Pride and Prejudice Chapters 29-35 Summary

In Chapter 35, Elizabeth, the Collines, and the Lucases attend dinner at Rosings with Lady Catherine and her daughter, Anne. Lady Catherine proves to be a domineering sort of woman, more or less seeming to interview Elizabeth about her upbringing rather than making ant sort of polite conversation. She tells Elizabeth that because she was raised without a governess and because her mother was not a "slave" to her education, her upbringing was essentially inadequate. Elizabeth is annoyed by Lady Catherine's judgment of her and doesn't mind expressing her feelings.

Mr. Lucas departs for home after visiting for a week. Elizabeth, meanwhile, is astonished to run into Mr. Darcy and his cousin, Colonel Fitzwilliam at Rosings. Darcy and Fitzwilliam, it seems, have come to visit with heir aunt. Subsequently, Elizabeth and the Collinses are invited, once again to dine at Rosings. After dinner, Elizabeth receives quite a bit of attention from Fitzwilliam and teases Darcy about his behavior in Meryton.

The next day, Mr. Darcy unexpectedly visits Mr. Collins' home, catching Elizabeth off guard. He seems to have no real purpose in his visit, remarking that Bingley is unlikely to return to Netherfield. He departs as suddenly and mysteriously as he came. Ironically, Charlotte comments that Mr. Darcy must be in love with her to be behaving so oddly.

Over the next few days, Elizabeth spends considerable time walking the grounds with Colonel Fitzwilliam. On some occasions, they mention Darcy. At one point, Fitzwilliam mentions that Darcy has confided to him that he recently saved a friend from an imprudent marriage. Elizabeth knows, immediately that this is Jane and Bingley that Darcy was referring to. Her hatred of him grows as she realizes that he stood in the way of her sister's happiness.

Later, while Elizabeth is alone at the Collins home, Mr. Darcy bursts into the room and suddenly declares his love for Elizabeth. This is certainly the last thing she is expected to hear from him. His marriage proposal, though certainly more flattering than the proposal she received from Mr. Collins, also dwells on subjects other than love. He tells Elizabeth he fell in love with her against his better judgment; he objects to her inferior social status and her family. Though Elizabeth at first rejects him politely, she soon becomes angry, feeling insulting by his accusations about her family. She, in turn, accuses Darcy of separating her sister and Bingley. Darcy admits that she is correct in this matter. Elizabeth then goes on to accuse him of also ruining Wickham's happiness, repeating the story that Wickham has told about Darcy. With this last accusation, Darcy departs.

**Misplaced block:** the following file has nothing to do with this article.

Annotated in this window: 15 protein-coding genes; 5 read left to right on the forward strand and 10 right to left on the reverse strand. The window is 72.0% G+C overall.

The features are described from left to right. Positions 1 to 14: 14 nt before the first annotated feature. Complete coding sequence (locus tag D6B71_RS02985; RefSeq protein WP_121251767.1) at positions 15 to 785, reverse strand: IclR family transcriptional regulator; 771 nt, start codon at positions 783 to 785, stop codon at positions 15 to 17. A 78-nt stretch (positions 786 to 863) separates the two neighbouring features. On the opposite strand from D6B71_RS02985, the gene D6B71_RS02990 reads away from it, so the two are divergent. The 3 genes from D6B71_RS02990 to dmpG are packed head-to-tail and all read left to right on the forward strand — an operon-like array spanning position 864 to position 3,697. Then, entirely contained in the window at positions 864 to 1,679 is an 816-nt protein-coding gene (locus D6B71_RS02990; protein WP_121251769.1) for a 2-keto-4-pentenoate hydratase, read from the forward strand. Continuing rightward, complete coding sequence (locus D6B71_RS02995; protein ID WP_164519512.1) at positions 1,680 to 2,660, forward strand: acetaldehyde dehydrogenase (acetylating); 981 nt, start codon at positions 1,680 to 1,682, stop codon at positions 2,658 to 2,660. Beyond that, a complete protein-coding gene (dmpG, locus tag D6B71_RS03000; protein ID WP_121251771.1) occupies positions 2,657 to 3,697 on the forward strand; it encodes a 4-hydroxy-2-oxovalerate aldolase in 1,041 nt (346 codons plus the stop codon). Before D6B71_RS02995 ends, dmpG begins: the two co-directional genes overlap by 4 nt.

In the next chapter Elizabeth begins to feel a bit foolish about everything that transpired between her and Darcy when she runs into him during a walk, and he gives her a letter that explains everything. She reads it once he walks away. The letter starts with Jane. Darcy says in his letter that he influenced Bingley to go to London in order to spare his friend a connection with the Bennet family, who lacked social status and had a questionable reputation. As Charlotte had warned, Darcy felt assured that Bingley liked Jane more than Jane liked Bingley. In part, he wanted to spare Bingley from the heartache of falling in love with a woman who was indifferent and simply out to get his money.

Additionally, Darcy also clarifies what happened with Wickham. He explains that he did indeed give Wickham the inheritance he had been promised. However, instead of using the money to join the clergy, Wickham squandered the money on gambling, only to demand more money. To add insult to injury, Wickham then tried to elope with Darcy's sister, Georgiana, who was only fifteen at the time. All of this was in an attempt to gain her sizeable fortune. Darcy only just managed to intervene in time. He tells all of this to Elizabeth in confidence, as he doesn't want to harm the reputation of his sister.

After Elizabeth reads all of this, she suddenly finds herself feeling quite differently about Darcy. She also realizes she had judged Wickham foolishly. She struggles to sort out all of her feelings.

Soon after Darcy's proposal, Darcy and Colonel Fitzwilliam leave Rosings. It isn't long after that the Elizabeth-along with Charlotte's sister-depart for home as well.

This section in the novel marks the beginning of a transformation in both Elizabeth and Darcy, who begin to see each other in a different light. Darcy fully expects that when he proposes to Elizabeth, she certainly cannot refuse him. He believes that his wealth and status make him desirable. However, her refusal shows him just how wrong he was. He is somewhat humbled when Elizabeth refuses him, and he realizes he was wrong in separating Jane and Bingley. Elizabeth accuses him of being overly proud and, to an extent, he must certainly realize this is true.

Similarly, Elizabeth is also humbled when she realizes she has seriously misjudged Darcy. As mentioned in previous sections, Elizabeth had prided herself on her ability to objectively judge other people. However, it comes to light very clearly here that Elizabeth has severely misjudged Wickham, who is utterly without scruples. Similarly, while Elizabeth had judged Darcy to overly proud and even unkind, she realizes this is not the case at all. He bares his emotions to her in his proposal, showing a great deal of vulnerability, and she completely shoots him down. In regards to his actions against Wickham, she now completely understands his logic.

Overall, it is easy to see that both character exemplify both pride and prejudice. Elizabeth shows prejudice in her judgments and is too proud, at first, to think she is wrong. Meanwhile, Mr. Darcy exhibits prejudice against Elizabeth's family and is overly proud in his certainly of her acceptance of his proposal.

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